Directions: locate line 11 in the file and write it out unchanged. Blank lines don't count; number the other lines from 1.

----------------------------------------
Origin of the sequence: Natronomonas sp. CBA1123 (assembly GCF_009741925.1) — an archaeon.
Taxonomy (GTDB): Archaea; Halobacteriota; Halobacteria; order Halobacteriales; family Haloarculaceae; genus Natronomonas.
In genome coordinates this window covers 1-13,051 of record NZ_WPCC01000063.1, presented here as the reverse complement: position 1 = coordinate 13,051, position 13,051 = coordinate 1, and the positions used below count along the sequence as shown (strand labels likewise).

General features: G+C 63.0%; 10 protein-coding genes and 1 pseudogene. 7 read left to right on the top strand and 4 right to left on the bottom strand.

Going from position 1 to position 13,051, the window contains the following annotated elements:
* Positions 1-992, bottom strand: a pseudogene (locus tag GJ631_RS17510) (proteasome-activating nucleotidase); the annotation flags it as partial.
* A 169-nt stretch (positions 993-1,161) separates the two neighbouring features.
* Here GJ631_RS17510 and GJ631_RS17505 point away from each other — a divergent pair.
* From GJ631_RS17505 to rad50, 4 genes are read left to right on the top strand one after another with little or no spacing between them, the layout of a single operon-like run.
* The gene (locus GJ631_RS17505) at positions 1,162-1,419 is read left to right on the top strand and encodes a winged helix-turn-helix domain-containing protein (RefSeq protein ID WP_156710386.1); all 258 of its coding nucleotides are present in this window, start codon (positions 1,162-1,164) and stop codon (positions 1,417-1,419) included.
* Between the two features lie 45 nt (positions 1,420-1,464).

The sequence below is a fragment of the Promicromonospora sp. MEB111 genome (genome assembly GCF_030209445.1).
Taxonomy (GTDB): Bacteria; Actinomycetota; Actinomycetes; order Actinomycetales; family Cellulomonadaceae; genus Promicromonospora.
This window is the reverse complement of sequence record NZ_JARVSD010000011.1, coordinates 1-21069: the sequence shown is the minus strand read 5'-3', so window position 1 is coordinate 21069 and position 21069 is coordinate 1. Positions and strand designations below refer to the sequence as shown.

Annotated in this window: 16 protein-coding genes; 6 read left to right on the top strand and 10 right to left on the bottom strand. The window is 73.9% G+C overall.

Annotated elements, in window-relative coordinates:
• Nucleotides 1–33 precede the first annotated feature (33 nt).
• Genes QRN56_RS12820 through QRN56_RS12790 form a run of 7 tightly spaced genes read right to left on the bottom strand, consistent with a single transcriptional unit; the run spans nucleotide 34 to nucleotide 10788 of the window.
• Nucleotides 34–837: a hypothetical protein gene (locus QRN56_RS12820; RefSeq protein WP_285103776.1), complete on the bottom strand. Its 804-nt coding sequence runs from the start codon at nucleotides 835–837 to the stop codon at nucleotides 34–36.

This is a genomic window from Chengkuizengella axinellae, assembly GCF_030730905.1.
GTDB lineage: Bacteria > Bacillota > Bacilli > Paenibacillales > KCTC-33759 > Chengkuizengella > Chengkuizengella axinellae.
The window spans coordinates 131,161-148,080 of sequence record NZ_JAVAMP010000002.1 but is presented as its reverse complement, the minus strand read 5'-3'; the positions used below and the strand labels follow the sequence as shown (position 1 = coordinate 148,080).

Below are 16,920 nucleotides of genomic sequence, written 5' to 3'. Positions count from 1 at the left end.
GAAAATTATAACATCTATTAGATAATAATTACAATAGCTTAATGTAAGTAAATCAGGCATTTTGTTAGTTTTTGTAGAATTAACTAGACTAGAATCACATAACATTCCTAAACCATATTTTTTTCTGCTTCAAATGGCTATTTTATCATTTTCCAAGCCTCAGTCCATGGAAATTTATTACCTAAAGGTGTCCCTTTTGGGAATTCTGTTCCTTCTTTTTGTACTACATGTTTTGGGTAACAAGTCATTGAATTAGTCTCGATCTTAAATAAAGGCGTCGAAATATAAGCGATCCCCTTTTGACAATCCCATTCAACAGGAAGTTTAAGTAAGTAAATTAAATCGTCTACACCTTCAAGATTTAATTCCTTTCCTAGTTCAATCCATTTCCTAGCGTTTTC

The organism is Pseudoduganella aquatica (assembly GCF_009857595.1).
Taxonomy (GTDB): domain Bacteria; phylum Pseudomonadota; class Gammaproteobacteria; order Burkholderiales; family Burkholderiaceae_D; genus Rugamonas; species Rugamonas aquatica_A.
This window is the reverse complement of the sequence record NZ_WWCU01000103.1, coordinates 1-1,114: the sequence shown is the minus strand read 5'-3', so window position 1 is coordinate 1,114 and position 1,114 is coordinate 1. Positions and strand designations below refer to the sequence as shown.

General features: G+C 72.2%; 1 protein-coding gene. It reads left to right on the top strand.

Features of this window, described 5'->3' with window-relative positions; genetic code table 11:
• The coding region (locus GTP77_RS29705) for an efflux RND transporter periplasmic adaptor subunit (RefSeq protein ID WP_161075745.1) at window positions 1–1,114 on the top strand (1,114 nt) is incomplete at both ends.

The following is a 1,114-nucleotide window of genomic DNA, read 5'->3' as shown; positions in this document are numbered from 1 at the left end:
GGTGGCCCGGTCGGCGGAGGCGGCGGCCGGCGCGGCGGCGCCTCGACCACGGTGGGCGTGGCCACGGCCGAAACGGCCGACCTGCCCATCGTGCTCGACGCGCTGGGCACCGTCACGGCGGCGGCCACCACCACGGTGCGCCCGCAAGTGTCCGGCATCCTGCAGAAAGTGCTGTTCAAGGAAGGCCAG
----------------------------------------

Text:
* Between the two features lie 45 nt (positions 1,420-1,464).